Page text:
Objectives Investigating the role of occupational exposure to solvents in the occurrence of lymphoid neoplasms (LNs) in men.
Methods The data were generated by a French hospital-based case-control study, conducted in six centres in 2000–2004. The cases were incident cases aged 18–75 years with a diagnosis of LN. During the same period, controls of the same age and gender as the cases were recruited in the same hospitals, mainly in the orthopaedic and rheumatological departments. Exposure to solvents was assessed using standardised occupational questionnaires and case-by-case expert assessment. Specific quantification of benzene exposure was attempted. The analyses included 491 male patients (244 cases of non-Hodgkin's lymphoma (NHL), 87 of Hodgkin's lymphoma, 104 of lymphoproliferative syndrome and 56 of multiple myeloma) and 456 male controls. Unconditional logistic regressions were used to estimate OR and 95% CI.
Results Solvent exposure, all solvents considered together, was marginally associated with NHL (OR=1.4 (1.0 to 2.0) p=0.06), but not with other LNs. No association with the main chemical series of solvents was observed. There was no trend with the average intensity or frequency of exposure. Exposure to pure benzene was not significantly related to NHL (OR=3.4 (0.8 to 15.0)). The highest maximum intensities of benzene exposure were associated with diffuse large cell lymphoma (OR=2.1 (1.0 to 4.6)).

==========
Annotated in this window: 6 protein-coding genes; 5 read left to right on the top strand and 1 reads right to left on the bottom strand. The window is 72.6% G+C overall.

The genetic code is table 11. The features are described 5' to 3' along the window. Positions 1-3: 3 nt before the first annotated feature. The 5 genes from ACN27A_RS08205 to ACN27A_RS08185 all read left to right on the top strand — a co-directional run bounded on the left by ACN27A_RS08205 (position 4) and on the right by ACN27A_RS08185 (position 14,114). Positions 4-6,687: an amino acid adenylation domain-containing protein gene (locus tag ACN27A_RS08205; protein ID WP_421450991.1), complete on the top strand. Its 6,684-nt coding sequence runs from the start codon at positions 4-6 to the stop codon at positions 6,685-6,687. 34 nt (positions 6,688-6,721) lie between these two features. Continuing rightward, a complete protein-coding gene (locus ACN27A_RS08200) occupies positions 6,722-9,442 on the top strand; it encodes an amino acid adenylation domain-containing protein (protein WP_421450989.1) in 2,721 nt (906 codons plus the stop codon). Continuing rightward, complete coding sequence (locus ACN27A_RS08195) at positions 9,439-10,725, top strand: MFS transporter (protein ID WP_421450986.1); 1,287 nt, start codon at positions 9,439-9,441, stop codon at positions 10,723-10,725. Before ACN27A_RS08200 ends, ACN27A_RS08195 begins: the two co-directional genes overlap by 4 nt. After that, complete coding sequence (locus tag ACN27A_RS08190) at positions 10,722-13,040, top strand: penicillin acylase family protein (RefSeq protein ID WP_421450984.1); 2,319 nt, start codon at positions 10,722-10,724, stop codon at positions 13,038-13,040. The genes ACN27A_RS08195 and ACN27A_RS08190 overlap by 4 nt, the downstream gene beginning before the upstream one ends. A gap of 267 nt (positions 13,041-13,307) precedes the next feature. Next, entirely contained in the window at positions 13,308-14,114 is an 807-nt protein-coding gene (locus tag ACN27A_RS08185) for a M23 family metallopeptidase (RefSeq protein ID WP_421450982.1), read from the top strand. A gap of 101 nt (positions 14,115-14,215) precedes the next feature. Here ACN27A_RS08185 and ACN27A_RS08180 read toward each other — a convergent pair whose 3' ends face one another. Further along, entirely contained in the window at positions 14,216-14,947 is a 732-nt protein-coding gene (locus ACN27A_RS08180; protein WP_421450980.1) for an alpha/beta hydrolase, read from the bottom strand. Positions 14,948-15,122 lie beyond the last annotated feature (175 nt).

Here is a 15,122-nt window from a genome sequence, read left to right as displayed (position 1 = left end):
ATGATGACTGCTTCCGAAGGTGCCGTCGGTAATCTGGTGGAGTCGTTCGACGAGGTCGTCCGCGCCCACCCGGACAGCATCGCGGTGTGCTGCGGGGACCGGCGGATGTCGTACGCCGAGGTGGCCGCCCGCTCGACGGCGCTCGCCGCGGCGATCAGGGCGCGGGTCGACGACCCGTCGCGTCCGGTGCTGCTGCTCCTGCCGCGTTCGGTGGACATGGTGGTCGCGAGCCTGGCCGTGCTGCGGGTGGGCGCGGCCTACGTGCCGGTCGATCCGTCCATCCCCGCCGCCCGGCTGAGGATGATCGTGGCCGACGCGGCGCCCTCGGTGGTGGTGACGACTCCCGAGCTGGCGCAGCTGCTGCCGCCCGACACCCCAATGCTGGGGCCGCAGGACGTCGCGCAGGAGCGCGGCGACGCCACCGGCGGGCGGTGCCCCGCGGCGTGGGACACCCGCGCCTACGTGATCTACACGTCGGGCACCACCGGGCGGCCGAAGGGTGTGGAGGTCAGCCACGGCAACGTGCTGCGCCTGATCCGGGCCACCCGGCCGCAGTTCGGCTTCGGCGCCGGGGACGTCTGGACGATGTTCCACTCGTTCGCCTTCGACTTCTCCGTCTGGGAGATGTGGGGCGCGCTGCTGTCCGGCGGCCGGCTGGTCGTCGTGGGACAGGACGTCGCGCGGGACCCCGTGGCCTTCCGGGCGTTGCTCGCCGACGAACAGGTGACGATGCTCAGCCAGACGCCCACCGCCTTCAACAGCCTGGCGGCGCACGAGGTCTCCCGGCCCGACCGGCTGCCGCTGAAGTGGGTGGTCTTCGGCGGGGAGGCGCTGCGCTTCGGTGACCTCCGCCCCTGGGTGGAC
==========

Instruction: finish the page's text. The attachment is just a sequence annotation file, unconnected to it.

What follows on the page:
Conclusion The results of the present study provide estimates compatible with the hypothesis that exposures to pure benzene and high benzene intensities may play a role in some NHL. There was no evidence for a role of other organic solvents in the occurrence of LN.
- retrospective exposure assessment
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Funding This work was supported by grants from the Association pour la Recherche contre le Cancer, the Fondation de France, AFSSET, and a donation from Faberge employees.
Competing interests None.
Ethics approval This study was conducted with the approval of the DGS (No. 2000/0107).
Provenance and peer review Not commissioned; externally peer reviewed.